Jimmy Saville is no longer with us, so that letter you wrote to Jim’ll Fix It as a kid is unlikely to be answered. So why not revisit your childhood ambitions now, as an adult? If you dreamed as a tot of swimming with dolphins, driving a train, playing a panto baddie or helping to bathe an elephant, make a few phonecalls and make it happen. Why not?


12. Silence the voice You know the one – it says you still haven’t made a will, seen your GP about that niggle that won’t go away, made that difficult phonecall you’ve been putting off, fixed that wobbly bannister or called a truce with the friend you fell out with but can’t remember why. This voice keeps us awake at night, and ignoring it could have dire consequences. Bite the bullet and do it – then it’s done. EL


30 Bath Life www.mediaclash.co.uk www.mediaclash.co.uk Exeter Living 29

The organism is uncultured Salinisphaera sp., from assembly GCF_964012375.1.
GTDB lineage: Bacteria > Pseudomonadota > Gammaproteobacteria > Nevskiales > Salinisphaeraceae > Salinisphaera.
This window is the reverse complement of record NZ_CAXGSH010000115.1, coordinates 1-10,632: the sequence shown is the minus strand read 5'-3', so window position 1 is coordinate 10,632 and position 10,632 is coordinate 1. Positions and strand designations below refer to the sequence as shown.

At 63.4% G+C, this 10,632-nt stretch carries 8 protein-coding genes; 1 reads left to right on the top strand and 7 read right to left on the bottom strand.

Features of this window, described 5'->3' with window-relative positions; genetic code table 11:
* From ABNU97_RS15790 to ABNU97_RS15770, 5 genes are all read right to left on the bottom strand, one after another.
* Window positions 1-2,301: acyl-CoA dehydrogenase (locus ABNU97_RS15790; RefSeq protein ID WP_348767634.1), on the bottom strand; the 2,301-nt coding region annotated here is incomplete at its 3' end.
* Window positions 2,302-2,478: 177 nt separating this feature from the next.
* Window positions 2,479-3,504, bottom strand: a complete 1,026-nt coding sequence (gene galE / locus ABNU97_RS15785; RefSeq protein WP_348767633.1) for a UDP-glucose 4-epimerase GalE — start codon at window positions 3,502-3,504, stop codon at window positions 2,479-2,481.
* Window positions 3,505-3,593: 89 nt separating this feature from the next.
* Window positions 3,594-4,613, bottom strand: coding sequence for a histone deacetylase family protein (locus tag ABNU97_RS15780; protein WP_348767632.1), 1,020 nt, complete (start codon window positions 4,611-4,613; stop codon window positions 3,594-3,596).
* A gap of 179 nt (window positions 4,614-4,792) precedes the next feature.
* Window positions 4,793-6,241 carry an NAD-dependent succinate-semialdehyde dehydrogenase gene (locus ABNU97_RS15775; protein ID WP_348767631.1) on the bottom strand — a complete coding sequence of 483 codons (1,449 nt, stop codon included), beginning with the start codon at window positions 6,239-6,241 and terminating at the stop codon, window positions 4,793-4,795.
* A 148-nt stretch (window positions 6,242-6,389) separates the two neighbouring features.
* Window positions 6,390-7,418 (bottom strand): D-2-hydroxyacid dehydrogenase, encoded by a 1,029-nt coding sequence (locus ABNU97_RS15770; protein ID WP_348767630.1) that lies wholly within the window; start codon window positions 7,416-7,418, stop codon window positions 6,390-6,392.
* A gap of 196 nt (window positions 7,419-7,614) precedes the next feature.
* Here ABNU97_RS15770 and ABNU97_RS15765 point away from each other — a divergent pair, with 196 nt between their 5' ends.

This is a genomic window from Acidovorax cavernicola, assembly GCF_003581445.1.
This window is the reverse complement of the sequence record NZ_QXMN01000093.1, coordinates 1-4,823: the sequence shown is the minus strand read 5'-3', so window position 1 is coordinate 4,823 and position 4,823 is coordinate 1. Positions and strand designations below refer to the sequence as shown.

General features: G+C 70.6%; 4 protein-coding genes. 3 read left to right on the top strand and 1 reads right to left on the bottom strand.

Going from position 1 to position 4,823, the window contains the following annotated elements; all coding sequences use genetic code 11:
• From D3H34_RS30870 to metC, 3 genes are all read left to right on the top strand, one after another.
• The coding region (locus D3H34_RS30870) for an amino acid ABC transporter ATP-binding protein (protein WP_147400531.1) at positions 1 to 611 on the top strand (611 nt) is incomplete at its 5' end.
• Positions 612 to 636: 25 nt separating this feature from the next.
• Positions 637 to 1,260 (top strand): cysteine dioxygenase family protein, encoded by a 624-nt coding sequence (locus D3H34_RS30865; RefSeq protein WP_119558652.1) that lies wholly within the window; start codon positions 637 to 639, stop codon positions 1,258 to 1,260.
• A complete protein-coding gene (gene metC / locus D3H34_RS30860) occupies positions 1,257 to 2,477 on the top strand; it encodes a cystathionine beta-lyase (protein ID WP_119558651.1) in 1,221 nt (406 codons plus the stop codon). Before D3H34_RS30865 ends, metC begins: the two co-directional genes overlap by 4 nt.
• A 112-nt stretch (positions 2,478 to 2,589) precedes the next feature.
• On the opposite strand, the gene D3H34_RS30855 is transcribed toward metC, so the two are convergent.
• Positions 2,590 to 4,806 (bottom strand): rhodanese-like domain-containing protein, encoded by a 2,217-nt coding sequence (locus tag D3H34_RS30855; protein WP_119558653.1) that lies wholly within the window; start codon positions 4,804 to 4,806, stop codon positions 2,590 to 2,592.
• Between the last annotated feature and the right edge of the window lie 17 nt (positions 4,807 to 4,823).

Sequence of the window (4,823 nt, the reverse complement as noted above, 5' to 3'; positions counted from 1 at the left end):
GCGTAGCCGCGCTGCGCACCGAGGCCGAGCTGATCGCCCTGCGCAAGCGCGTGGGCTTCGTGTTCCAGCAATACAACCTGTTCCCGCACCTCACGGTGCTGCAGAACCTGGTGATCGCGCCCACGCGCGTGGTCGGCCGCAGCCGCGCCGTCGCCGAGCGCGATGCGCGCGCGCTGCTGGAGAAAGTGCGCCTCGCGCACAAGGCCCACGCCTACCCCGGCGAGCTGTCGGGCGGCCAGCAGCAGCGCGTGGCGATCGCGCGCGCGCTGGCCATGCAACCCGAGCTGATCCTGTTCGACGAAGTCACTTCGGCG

Page 1  |  Page 2  |  Page 3  |  Page 4  |  Page 5  |  Page 6  |  Page 7  |  Page 8  |  Page 9  |  Page 10  |  Page 11  |  Page 12  |  Page 13  |  Page 14  |  Page 15  |  Page 16  |  Page 17  |  Page 18  |  Page 19  |  Page 20  |  Page 21  |  Page 22  |  Page 23  |  Page 24  |  Page 25  |  Page 26  |  Page 27  |  Page 28  |  Page 29  |  Page 30  |  Page 31  |  Page 32  |  Page 33  |  Page 34  |  Page 35  |  Page 36  |  Page 37  |  Page 38  |  Page 39  |  Page 40  |  Page 41  |  Page 42  |  Page 43  |  Page 44  |  Page 45  |  Page 46  |  Page 47  |  Page 48  |  Page 49  |  Page 50  |  Page 51  |  Page 52  |  Page 53  |  Page 54  |  Page 55  |  Page 56  |  Page 57  |  Page 58  |  Page 59  |  Page 60  |  Page 61  |  Page 62  |  Page 63  |  Page 64  |  Page 65  |  Page 66  |  Page 67  |  Page 68  |  Page 69  |  Page 70  |  Page 71  |  Page 72  |  Page 73  |  Page 74  |  Page 75  |  Page 76  |  Page 77  |  Page 78  |  Page 79  |  Page 80  |  Page 81  |  Page 82  |  Page 83  |  Page 84